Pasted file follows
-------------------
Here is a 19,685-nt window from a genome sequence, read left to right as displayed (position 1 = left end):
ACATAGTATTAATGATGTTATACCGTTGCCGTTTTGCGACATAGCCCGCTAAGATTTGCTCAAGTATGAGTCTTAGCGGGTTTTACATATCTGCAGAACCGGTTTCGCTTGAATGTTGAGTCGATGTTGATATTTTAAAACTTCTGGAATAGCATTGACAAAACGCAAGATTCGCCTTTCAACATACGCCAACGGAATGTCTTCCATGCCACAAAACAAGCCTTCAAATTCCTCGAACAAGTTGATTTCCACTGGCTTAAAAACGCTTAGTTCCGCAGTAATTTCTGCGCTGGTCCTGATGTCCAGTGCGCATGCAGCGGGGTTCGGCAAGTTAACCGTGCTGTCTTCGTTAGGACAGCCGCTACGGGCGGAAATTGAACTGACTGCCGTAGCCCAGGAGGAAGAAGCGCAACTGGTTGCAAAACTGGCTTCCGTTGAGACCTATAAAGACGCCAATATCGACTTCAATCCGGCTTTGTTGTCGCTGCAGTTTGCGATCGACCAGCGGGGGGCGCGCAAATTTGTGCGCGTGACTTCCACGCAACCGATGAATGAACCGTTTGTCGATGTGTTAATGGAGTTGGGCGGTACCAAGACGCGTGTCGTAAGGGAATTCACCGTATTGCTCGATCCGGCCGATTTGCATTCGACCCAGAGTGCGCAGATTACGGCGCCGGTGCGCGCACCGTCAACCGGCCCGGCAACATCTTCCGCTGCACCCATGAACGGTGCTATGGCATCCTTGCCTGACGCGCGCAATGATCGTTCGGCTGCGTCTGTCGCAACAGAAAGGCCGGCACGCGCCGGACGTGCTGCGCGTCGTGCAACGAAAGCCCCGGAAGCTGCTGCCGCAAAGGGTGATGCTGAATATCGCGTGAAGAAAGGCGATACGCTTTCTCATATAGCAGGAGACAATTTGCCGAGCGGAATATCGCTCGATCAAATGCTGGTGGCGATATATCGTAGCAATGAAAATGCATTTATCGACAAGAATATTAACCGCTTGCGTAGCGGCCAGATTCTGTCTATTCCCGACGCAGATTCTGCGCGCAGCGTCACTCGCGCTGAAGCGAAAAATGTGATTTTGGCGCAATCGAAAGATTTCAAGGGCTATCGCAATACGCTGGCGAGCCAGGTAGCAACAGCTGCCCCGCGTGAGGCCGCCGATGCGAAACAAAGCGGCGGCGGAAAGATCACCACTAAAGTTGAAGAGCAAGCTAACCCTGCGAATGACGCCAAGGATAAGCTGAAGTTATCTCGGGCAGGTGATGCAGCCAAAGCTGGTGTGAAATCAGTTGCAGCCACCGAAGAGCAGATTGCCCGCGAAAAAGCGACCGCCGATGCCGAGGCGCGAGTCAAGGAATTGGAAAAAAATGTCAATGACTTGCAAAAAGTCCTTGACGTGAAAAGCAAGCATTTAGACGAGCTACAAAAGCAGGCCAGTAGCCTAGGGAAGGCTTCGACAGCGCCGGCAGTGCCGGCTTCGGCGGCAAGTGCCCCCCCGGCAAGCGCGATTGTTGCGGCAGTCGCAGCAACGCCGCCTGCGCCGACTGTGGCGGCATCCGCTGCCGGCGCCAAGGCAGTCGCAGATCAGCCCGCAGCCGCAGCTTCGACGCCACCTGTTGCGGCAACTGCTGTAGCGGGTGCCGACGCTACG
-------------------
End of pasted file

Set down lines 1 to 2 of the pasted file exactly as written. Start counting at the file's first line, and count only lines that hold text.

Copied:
Here is a 19,685-nt window from a genome sequence, read left to right as displayed (position 1 = left end):
ACATAGTATTAATGATGTTATACCGTTGCCGTTTTGCGACATAGCCCGCTAAGATTTGCTCAAGTATGAGTCTTAGCGGGTTTTACATATCTGCAGAACCGGTTTCGCTTGAATGTTGAGTCGATGTTGATATTTTAAAACTTCTGGAATAGCATTGACAAAACGCAAGATTCGCCTTTCAACATACGCCAACGGAATGTCTTCCATGCCACAAAACAAGCCTTCAAATTCCTCGAACAAGTTGATTTCCACTGGCTTAAAAACGCTTAGTTCCGCAGTAATTTCTGCGCTGGTCCTGATGTCCAGTGCGCATGCAGCGGGGTTCGGCAAGTTAACCGTGCTGTCTTCGTTAGGACAGCCGCTACGGGCGGAAATTGAACTGACTGCCGTAGCCCAGGAGGAAGAAGCGCAACTGGTTGCAAAACTGGCTTCCGTTGAGACCTATAAAGACGCCAATATCGACTTCAATCCGGCTTTGTTGTCGCTGCAGTTTGCGATCGACCAGCGGGGGGCGCGCAAATTTGTGCGCGTGACTTCCACGCAACCGATGAATGAACCGTTTGTCGATGTGTTAATGGAGTTGGGCGGTACCAAGACGCGTGTCGTAAGGGAATTCACCGTATTGCTCGATCCGGCCGATTTGCATTCGACCCAGAGTGCGCAGATTACGGCGCCGGTGCGCGCACCGTCAACCGGCCCGGCAACATCTTCCGCTGCACCCATGAACGGTGCTATGGCATCCTTGCCTGACGCGCGCAATGATCGTTCGGCTGCGTCTGTCGCAACAGAAAGGCCGGCACGCGCCGGACGTGCTGCGCGTCGTGCAACGAAAGCCCCGGAAGCTGCTGCCGCAAAGGGTGATGCTGAATATCGCGTGAAGAAAGGCGATACGCTTTCTCATATAGCAGGAGACAATTTGCCGAGCGGAATATCGCTCGATCAAATGCTGGTGGCGATATATCGTAGCAATGAAAATGCATTTATCGACAAGAATATTAACCGCTTGCGTAGCGGCCAGATTCTGTCTATTCCCGACGCAGATTCTGCGCGCAGCGTCACTCGCGCTGAAGCGAAAAATGTGATTTTGGCGCAATCGAAAGATTTCAAGGGCTATCGCAATACGCTGGCGAGCCAGGTAGCAACAGCTGCCCCGCGTGAGGCCGCCGATGCGAAACAAAGCGGCGGCGGAAAGATCACCACTAAAGTTGAAGAGCAAGCTAACCCTGCGAATGACGCCAAGGATAAGCTGAAGTTATCTCGGGCAGGTGATGCAGCCAAAGCTGGTGTGAAATCAGTTGCAGCCACCGAAGAGCAGATTGCCCGCGAAAAAGCGACCGCCGATGCCGAGGCGCGAGTCAAGGAATTGGAAAAAAATGTCAATGACTTGCAAAAAGTCCTTGACGTGAAAAGCAAGCATTTAGACGAGCTACAAAAGCAGGCCAGTAGCCTAGGGAAGGCTTCGACAGCGCCGGCAGTGCCGGCTTCGGCGGCAAGTGCCCCCCCGGCAAGCGCGATTGTTGCGGCAGTCGCAGCAACGCCGCCTGCGCCGACTGTGGCGGCATCCGCTGCCGGCGCCAAGGCAGTCGCAGATCAGCCCGCAGCCGCAGCTTCGACGCCACCTGTTGCGGCAACTGCTGTAGCGGGTGCCGACGCTACG